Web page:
Want to make sure

Discussion in 'The Okie Corral' started by rrog, Aug 9, 2007.

  1. rrog

    rrog

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    I'm studying for the general license. I've got the ARRL General Class License Manual, 6th edition. If you've got that one, the question I'm referring to is G1A05, on page 11-2. The question is:

    Which of the following frequencies is in the General Class portion of the 40 meter band?
    A. 7.250 MHz
    B. 7.500 MHz
    C. 40.200 MHz
    D. 40.500 MHz

    It lists the correct answer as "A." After the answer, it refers the reader to page 3-5. On that page, it says you can convert frequencies to wavelength in meters by dividing 300 by whatever the frequency is. (Ex. 300/f=wavelength in meters.) If you divide 300 by 7.500 MHz, you get 40. If you divide 300 by 7.25 MHz (which is listed as the correct answer), you get 41.38. If dividing by 7.500 MHz gets 40, I don't understand why "A" is listed as the correct answer. So my question is, is this correct or a typo? I'm willing to accept that it's just one of those things that doesn't compute exactly, but I'm wanting to make sure.

    Thanks in advance for the clarification on this,

    rrog
     
  2. R. Emmelman

    R. Emmelman Guest

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  3. JBlitzen

    JBlitzen Guest

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    40 meters is just nomenclature. The actual frequency and wavelength limits are dictated by availability of the spectrum. The best the FCC can do is to give us spectrum "around" the given range, which is quite close enough for propagation purposes.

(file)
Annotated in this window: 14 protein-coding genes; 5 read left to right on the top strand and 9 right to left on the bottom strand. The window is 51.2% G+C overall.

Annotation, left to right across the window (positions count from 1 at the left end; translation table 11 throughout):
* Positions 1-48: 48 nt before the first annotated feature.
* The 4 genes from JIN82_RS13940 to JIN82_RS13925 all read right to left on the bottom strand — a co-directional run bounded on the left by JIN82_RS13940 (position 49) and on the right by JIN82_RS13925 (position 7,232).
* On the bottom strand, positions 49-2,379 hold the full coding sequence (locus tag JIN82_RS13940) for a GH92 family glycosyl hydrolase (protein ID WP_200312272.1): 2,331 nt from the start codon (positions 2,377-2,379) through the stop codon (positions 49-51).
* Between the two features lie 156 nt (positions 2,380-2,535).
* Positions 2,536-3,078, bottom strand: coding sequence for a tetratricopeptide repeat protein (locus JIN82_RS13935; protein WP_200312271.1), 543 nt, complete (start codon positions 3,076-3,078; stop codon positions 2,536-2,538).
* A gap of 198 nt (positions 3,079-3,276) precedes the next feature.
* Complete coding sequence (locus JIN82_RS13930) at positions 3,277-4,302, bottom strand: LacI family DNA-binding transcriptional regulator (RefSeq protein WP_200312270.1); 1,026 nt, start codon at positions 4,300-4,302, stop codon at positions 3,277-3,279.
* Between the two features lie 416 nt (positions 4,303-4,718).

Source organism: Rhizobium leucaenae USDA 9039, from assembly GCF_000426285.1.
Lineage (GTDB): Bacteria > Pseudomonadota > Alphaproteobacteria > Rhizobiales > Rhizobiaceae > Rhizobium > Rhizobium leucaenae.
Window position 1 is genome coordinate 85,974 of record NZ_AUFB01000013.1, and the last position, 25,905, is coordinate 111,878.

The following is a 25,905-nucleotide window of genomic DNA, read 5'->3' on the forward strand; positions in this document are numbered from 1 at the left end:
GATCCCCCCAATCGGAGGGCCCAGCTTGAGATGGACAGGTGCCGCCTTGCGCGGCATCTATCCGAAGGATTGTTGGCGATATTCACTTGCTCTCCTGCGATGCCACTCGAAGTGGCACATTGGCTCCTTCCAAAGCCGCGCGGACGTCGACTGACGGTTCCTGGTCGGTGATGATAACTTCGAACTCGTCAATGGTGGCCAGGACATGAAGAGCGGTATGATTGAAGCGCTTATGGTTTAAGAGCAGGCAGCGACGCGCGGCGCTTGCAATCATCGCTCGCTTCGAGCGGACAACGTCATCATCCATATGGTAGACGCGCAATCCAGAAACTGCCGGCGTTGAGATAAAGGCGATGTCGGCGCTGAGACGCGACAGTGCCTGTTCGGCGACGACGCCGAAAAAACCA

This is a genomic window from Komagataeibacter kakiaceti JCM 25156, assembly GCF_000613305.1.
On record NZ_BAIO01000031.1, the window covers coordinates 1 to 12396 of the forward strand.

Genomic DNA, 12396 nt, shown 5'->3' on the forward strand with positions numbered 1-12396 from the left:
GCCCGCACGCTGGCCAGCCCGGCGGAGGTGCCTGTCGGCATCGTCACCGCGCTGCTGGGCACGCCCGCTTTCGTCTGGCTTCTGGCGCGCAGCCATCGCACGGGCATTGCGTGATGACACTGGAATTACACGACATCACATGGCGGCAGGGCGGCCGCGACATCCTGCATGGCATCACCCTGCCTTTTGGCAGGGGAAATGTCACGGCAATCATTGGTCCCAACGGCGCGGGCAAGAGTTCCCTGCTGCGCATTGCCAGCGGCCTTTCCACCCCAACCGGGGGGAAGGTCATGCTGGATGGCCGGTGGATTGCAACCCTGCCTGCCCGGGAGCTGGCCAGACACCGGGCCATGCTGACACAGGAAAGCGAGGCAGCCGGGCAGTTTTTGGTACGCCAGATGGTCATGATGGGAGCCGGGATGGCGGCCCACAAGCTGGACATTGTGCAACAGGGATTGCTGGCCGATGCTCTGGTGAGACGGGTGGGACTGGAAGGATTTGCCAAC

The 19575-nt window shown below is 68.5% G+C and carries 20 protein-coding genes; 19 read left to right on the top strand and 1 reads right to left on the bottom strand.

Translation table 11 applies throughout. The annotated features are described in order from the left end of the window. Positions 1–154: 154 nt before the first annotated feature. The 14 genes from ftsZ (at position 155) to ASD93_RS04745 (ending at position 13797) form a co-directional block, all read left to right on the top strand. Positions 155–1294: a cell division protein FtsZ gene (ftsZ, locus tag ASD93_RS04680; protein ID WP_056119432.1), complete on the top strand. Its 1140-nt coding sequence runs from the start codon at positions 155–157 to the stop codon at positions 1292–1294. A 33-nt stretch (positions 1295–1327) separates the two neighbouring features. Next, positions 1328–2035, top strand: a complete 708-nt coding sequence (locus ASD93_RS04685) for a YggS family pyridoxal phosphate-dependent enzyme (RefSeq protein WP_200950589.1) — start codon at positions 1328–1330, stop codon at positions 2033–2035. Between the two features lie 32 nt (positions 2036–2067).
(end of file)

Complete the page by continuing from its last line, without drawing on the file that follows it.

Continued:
Never go by the /300 trick to determine exact frequency allocation; always refer to a recent chart or table, otherwise you risk running outside of the permitted range.

    This page

    http://www.arrl.org/FandES/field/regulations/bands.html

    has nice printable charts:

    [​IMG]

    Incidentally, the frequency ranges are a pain in the ass to learn in their entirety and only account for one or two questions on the test; after weeks of review I finally gave up and focused on other areas of study and passed just fine. On the other hand, they will be the knowledge you use most when using an HF radio, so once you have a setup in place, you'll get to know your favorite bands by heart.
     
  4. rrog

    rrog

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    Thanks for the replies. You're right and you've confirmed my suspicions. The formula is merely a guide, not a hard and fast rule. I guess it's just one of those things I've got to learn. And it's my guess there's probably going to be more of these too.

    Thanks again,
    rrog
     
  5. JBlitzen

    JBlitzen Guest

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